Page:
This also encourages other countries which have nothing but repression behind their name to do the same thing... send up a satellite spreading sand clouds into various orbits, and that effectively denies space for everyone for centuries.

All as planned (0)

Anonymous Coward | about a year and a half ago | (#42268035)

This was all planned by NK to disrupt other countries satellite, while feigning innocence.

China (1)

minstrelmike (1602771) | about a year and a half ago | (#42268081)

Maybe it will land in China and inspire them to do something a little more drastic about North Korea.

What goes around, comes around (5, Interesting)

BeerCat (685972) | about a year and a half ago | (#42268099)

In the original space race, when the Soviets launched a satellite, it was seen in the west as a proxy for an ICBM - the (correct) theory being, that a nation firing a sub-orbital rocket was "interesting", while a nation launching an orbital craft meant they could, potentially, hit "anywhere" (subject to orbital inclination and other similar factors)

Now that the Soviet Union has fallen, to be replaced by "friendly" (yeah, right) Russia, other nations can launch satellites with impunity (China, India etc). Most of them are, if not "friendly" to the west, are at least "not complete and utter fruitbats" (that's a technical term BTW).

North Korea (DPRK), though, is still transitioning from the "complete and utter fruitbat" of Kim Jong-Il to Kim Jong-Un, so that, at this stage, it is hard to say whether the new Dear Leader's plans for satellites are peaceful or not.

Assumption 1: it is peaceful, so an out of control satellite is, as USA, Russia and several others have found out, merely an expensive mistake
Assumption 2: it is deliberately provocative, (we launch a satellite, so an ICBM is easier), so an out of control satellite is... well what, exactly?

Let's not forget that part of DPRK's posturing is directed inwards - their recent "nuclear accident" (http://en.wikipedia.org/wiki/Ryanggang_explosion) - to quote wiki "No neighboring nations have claimed any detection of radioactive isotopes characteristic of a nuclear explosion.", even though their news media hinted it as such, means that even an unsuccessful satellite will still be seen as a "we are a major power" - when broadcast to those in DPRK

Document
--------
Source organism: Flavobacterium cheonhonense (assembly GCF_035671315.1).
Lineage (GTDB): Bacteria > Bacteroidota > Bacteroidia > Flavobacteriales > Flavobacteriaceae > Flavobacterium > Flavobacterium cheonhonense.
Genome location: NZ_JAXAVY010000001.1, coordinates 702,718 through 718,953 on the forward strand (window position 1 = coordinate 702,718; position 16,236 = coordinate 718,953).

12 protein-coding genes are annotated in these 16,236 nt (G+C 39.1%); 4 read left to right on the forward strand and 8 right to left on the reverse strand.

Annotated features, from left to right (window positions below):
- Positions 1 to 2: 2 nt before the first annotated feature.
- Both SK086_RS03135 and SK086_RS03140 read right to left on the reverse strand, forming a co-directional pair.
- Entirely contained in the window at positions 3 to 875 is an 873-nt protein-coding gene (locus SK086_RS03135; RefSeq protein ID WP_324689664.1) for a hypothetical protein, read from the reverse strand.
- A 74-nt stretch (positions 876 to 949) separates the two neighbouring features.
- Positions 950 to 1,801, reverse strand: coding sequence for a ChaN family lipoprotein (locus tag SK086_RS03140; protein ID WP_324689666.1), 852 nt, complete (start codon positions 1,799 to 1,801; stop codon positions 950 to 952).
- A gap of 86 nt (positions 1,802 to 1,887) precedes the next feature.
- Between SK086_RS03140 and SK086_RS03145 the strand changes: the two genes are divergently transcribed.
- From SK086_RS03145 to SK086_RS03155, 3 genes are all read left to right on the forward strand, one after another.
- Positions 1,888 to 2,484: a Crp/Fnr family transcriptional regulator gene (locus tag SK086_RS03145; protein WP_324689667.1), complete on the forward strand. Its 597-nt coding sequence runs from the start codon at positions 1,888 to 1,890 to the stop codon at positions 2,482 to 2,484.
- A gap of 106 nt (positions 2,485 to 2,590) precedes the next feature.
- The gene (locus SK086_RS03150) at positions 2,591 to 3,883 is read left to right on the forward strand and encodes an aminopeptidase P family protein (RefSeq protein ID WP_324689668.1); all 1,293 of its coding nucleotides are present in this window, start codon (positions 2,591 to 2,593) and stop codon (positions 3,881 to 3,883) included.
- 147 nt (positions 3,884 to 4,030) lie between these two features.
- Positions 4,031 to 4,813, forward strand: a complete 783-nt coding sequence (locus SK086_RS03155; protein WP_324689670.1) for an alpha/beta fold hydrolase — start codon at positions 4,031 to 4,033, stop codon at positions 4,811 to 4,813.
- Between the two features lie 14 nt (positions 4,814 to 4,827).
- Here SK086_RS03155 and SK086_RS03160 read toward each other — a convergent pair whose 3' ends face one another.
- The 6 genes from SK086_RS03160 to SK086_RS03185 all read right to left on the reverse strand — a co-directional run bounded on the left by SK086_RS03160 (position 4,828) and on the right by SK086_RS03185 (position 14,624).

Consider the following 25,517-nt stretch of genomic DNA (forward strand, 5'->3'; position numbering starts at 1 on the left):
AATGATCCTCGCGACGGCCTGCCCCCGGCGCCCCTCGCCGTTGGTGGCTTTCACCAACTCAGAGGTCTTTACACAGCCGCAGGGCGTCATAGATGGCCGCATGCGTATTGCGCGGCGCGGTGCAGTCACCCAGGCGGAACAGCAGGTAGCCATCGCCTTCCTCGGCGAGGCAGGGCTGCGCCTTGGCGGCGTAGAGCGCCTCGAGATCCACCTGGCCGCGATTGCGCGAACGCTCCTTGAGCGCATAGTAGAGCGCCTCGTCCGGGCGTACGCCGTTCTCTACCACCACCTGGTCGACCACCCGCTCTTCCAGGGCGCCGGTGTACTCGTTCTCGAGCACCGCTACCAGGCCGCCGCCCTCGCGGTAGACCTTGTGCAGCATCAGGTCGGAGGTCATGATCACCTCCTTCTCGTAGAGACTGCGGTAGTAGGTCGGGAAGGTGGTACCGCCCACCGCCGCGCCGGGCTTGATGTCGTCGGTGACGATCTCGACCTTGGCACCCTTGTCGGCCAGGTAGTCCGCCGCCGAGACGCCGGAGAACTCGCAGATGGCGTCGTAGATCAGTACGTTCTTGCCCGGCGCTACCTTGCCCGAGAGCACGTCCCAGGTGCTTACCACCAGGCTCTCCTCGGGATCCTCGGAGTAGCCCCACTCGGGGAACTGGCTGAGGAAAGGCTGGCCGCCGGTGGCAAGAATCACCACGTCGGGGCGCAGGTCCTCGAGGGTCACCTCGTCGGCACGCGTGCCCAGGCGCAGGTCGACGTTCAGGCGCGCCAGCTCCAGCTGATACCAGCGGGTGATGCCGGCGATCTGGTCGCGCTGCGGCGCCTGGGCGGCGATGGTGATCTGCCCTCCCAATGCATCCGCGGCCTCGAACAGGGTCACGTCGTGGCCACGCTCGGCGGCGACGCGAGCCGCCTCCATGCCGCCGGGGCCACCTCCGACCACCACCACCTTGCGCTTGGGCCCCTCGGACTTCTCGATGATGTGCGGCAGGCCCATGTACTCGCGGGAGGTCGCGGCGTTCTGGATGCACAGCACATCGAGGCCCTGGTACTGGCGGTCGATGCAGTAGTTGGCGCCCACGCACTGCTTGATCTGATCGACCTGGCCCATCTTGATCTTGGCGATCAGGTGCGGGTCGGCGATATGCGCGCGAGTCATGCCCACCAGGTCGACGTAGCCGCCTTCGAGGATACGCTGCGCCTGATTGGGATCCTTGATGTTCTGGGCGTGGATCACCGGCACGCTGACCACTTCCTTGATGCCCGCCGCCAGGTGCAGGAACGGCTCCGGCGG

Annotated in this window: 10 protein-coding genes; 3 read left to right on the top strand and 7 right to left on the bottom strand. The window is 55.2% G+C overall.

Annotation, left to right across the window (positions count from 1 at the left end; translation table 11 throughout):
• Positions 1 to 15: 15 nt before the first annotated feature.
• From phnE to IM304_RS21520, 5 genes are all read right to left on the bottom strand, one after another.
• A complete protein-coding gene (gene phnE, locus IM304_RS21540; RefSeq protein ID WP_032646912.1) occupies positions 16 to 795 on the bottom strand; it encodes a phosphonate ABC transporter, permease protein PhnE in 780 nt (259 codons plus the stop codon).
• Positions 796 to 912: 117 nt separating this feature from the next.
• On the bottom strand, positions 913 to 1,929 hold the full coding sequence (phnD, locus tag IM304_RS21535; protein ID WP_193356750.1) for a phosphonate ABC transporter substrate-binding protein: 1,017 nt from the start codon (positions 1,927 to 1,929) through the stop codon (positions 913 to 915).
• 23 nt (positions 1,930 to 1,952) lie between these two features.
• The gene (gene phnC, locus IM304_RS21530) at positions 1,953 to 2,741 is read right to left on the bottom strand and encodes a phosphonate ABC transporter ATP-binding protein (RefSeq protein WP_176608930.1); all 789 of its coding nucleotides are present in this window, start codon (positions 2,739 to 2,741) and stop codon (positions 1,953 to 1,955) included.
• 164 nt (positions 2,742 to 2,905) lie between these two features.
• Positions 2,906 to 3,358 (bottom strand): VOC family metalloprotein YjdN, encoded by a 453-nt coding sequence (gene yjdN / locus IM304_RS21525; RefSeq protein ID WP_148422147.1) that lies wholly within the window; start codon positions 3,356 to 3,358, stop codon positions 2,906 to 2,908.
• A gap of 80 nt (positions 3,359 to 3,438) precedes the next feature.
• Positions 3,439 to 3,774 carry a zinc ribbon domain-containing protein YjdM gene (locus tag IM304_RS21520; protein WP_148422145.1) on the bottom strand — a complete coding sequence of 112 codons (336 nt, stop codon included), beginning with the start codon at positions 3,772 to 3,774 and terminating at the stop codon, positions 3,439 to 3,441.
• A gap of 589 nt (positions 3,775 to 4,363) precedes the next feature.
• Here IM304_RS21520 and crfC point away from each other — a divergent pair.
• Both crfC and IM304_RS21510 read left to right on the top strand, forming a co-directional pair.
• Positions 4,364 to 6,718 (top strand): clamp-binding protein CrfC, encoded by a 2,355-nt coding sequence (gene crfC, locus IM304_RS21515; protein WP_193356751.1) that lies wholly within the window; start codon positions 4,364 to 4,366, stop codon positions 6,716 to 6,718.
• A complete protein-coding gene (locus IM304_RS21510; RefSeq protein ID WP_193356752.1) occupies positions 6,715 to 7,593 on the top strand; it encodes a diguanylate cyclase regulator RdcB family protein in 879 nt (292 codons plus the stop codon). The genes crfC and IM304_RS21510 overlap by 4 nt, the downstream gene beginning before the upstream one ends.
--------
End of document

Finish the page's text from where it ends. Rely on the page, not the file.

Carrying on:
So... where from here? DPRK joins the space race. That is still a concern. Does it matter that the satellite failed? Only if it was intended to be "just a satellite" If it was a "proof of concept" for an ICBM, then a wonky orbit is still an orbit

Now witness the power (0)

Anonymous Coward | about a year and a half ago | (#42268103)

Of this fully unarmed and out-of-control battle... Satellite?

Stop with the sentionalist crap already (2, Insightful)

Cochonou (576531) | about a year and a half ago | (#42268115)

All right, calling the rocket launch a "weapon test" was not totally uncalled for, because we all know that space rocket technology is dual use by nature, and can result in the development of ballistic missiles.
But this...
The satellite is just a small spacecraft on a polar low earth orbit. It seems its attitude control system has failed, this is why it tumbles around. It's not the first example of a failed satellite on low earth orbit... and it's not because it is tumbling that its trajectory has become unpredictable. It will just decay in the atmosphere and burn before reaching the ground, as most low earth orbit satellites do at the end of their life. Controlled re-entries are rare, except for massive objects such as the Mir space station.

Korean electronic garbage (0)

Anonymous Coward | about a year and a half ago | (#42268135)

The satellite must have been manufactured by LG or Samsung.

Re:Korean electronic garbage (1)

MickyTheIdiot (1032226) | about a year and a half ago | (#42268285)

I was just thinking the onboard computer is probably using a version of Windows Mobile...

What are the chances? (0)

Anonymous Coward | about a year and a half ago | (#42268169)

What are the chances of accidentally hitting another satellite? According to the article, there's only one such case recorded, in 2009, when an American satellite launched in 1997 hit a decomissioned Russian satellite launched in 1993. That'd indicate the chances of a collision might not be astronomically low, even when the satellites are working as expected; anyone with a better space background than me care to make an educated guess of the odds?

What if? (1)

Dartz-IRL (1640117) | about a year and a half ago | (#42268177)

What if we had a reuseable spacecraft with a large enough cargo area and crew capacity to go up there and grab the thing before it causes havoc, stick it in its cargo bay and fly it back and see what it actually is...

Wouldn't something like that be dead handy?

Right on Target (1)

Venner (59051) | about a year and a half ago | (#42268195)

I love how the yellow line on the satellite-tracker here [n2yo.com] crosses within a few yards of my house on full zoom.

Having a satellite crash into my home would not make my day. Having a North Korean satellite crash into my home would not make the North Koreans' day, once Washington got involved. Hopefully it'll just splash down into the ocean or burn up on reentry.

This is a job for either for (0)

Anonymous Coward | about a year and a half ago | (#42268219)

Team America or the Film Actors Guild.